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The Collective Noun for a Group of Tyrannosaurs

The Collective Noun for a Group of Tyrannosaurs

The Tyrannosaurs, or to be more precise those Theropod dinosaurs that make up the family Tyrannosauroidea are perhaps the best known of all the different types of dinosaur. One of the last, and one of the largest Tyrannosaurs to evolve was the fearsome Tyrannosaurus Rex (Tyrant Lizard King). This dinosaur held the record for being the biggest and most powerful land-living predator of all time for the best part of a Century, no respectable dinosaur movie was complete without a T. Rex or two popping up to chase and consume a few people. T. Rex lived at the very end of the Cretaceous, in a part of the world we now know as the western United States and Canada, although at the time much of America was covered by a warm, shallow sea that scientists call the Western Interior Seaway.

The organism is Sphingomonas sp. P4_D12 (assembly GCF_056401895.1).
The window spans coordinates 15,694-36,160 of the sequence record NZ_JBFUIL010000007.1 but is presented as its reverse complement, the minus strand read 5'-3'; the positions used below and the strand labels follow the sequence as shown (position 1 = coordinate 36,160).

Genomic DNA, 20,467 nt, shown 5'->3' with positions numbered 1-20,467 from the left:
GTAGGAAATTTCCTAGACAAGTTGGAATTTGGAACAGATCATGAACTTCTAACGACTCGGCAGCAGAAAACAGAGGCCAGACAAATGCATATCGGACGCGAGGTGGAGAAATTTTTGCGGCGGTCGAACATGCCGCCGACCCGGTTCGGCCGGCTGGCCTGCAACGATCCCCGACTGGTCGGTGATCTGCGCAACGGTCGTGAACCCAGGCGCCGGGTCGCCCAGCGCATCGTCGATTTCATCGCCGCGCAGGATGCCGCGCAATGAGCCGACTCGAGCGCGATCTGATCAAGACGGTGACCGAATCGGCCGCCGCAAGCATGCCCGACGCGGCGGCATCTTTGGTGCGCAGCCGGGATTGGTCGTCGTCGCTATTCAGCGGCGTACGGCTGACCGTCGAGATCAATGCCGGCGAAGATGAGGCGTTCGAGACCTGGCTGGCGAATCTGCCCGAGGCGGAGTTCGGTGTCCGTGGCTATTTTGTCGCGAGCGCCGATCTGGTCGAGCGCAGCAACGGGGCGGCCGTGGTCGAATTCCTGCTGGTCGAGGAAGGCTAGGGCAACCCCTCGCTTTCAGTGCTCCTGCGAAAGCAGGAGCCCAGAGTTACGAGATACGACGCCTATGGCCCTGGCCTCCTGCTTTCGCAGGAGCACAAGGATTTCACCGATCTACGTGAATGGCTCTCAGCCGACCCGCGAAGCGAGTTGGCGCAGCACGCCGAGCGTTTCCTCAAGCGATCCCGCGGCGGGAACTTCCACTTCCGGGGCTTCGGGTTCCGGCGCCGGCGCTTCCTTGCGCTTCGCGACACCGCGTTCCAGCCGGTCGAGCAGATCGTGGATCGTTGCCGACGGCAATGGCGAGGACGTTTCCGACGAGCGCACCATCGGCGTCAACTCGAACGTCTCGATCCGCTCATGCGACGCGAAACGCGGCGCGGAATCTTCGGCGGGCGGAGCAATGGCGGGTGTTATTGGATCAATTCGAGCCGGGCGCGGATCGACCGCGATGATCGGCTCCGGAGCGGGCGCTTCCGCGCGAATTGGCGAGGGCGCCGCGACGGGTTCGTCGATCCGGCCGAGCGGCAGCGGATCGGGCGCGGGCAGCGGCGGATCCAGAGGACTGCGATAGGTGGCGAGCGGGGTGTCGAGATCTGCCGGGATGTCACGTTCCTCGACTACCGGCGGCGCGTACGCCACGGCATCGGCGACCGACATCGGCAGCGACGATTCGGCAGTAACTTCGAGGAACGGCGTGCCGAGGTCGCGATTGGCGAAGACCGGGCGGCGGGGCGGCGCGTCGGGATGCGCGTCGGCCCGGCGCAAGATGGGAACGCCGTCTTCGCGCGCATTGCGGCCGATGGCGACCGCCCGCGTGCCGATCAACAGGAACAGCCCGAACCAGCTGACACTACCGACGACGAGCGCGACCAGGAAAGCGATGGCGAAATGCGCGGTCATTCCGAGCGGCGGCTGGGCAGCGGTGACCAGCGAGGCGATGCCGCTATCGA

Tyrannosaurus Rex was large with a very deep and powerful skull. Its strong jaws and banana sized teeth gave it perhaps the most powerful bite of any terrestrial predator. Scientists have estimated that it could generate a bite force on the tips of its massive teeth in excess of 15,000 lbs per square inch. This is getting on for fifteen times more powerful than the bite of a modern African Lion (Panthero leo).

However, in the late 1990s evidence of even larger meat-eating dinosaurs began to be discovered. Scientists had speculated that the Spinosaurs, in particular the remains of one such creature whose fossilised bones were found in 1911, just a few years after T. Rex had been formally named and described, were at least as large a Tyrannosaurus Rex. Fossils found in South America did prove that the Tyrannosaurs did not have it all their own way when it came to being big and really fierce. In 1993, a local fossil collector Ruben Carolini found the fossilised remains of a huge meat-eating dinosaur. The subsequent scientific expedition uncovered the skull of a carnivorous dinosaur that was bigger than any T. Rex skull then known. The scientists then found the jawbone nearby of another such creature that was even bigger. From these discoveries, the “Giant Southern Lizard” came to be described and Giganotosaurus carolini became officially the largest meat-eating dinosaur known from the fossil record and by default, the largest land-living carnivore of all time.